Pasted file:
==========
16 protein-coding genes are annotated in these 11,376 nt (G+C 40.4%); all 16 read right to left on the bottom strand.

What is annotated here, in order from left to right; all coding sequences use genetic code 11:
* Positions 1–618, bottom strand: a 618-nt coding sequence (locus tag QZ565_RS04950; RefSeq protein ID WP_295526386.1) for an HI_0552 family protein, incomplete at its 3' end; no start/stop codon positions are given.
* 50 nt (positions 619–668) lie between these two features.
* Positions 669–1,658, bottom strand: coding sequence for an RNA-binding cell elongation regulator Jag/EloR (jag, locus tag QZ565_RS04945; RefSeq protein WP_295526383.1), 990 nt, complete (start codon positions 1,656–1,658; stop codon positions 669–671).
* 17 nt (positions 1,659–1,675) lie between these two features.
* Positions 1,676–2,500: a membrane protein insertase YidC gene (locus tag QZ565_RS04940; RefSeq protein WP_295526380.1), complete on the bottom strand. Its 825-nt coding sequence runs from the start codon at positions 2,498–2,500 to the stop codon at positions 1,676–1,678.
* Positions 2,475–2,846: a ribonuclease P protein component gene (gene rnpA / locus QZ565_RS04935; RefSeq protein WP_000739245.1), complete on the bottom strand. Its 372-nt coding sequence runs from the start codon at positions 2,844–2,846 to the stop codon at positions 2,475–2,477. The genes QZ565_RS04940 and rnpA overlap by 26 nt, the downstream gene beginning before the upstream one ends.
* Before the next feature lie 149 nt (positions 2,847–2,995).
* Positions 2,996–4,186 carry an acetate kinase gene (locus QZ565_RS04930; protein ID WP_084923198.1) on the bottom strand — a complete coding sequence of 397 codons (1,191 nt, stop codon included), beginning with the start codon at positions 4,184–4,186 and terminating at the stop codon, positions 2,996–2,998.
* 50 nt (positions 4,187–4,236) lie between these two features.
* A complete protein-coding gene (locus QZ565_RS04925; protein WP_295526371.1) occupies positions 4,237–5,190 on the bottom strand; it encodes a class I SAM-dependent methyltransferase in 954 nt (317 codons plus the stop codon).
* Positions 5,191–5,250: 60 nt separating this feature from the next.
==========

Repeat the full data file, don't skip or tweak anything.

16 protein-coding genes are annotated in these 11,376 nt (G+C 40.4%); all 16 read right to left on the bottom strand.

What is annotated here, in order from left to right; all coding sequences use genetic code 11:
* Positions 1–618, bottom strand: a 618-nt coding sequence (locus tag QZ565_RS04950; RefSeq protein ID WP_295526386.1) for an HI_0552 family protein, incomplete at its 3' end; no start/stop codon positions are given.
* 50 nt (positions 619–668) lie between these two features.
* Positions 669–1,658, bottom strand: coding sequence for an RNA-binding cell elongation regulator Jag/EloR (jag, locus tag QZ565_RS04945; RefSeq protein WP_295526383.1), 990 nt, complete (start codon positions 1,656–1,658; stop codon positions 669–671).
* 17 nt (positions 1,659–1,675) lie between these two features.
* Positions 1,676–2,500: a membrane protein insertase YidC gene (locus tag QZ565_RS04940; RefSeq protein WP_295526380.1), complete on the bottom strand. Its 825-nt coding sequence runs from the start codon at positions 2,498–2,500 to the stop codon at positions 1,676–1,678.
* Positions 2,475–2,846: a ribonuclease P protein component gene (gene rnpA / locus QZ565_RS04935; RefSeq protein WP_000739245.1), complete on the bottom strand. Its 372-nt coding sequence runs from the start codon at positions 2,844–2,846 to the stop codon at positions 2,475–2,477. The genes QZ565_RS04940 and rnpA overlap by 26 nt, the downstream gene beginning before the upstream one ends.
* Before the next feature lie 149 nt (positions 2,847–2,995).
* Positions 2,996–4,186 carry an acetate kinase gene (locus QZ565_RS04930; protein ID WP_084923198.1) on the bottom strand — a complete coding sequence of 397 codons (1,191 nt, stop codon included), beginning with the start codon at positions 4,184–4,186 and terminating at the stop codon, positions 2,996–2,998.
* 50 nt (positions 4,187–4,236) lie between these two features.
* A complete protein-coding gene (locus QZ565_RS04925; protein WP_295526371.1) occupies positions 4,237–5,190 on the bottom strand; it encodes a class I SAM-dependent methyltransferase in 954 nt (317 codons plus the stop codon).
* Positions 5,191–5,250: 60 nt separating this feature from the next.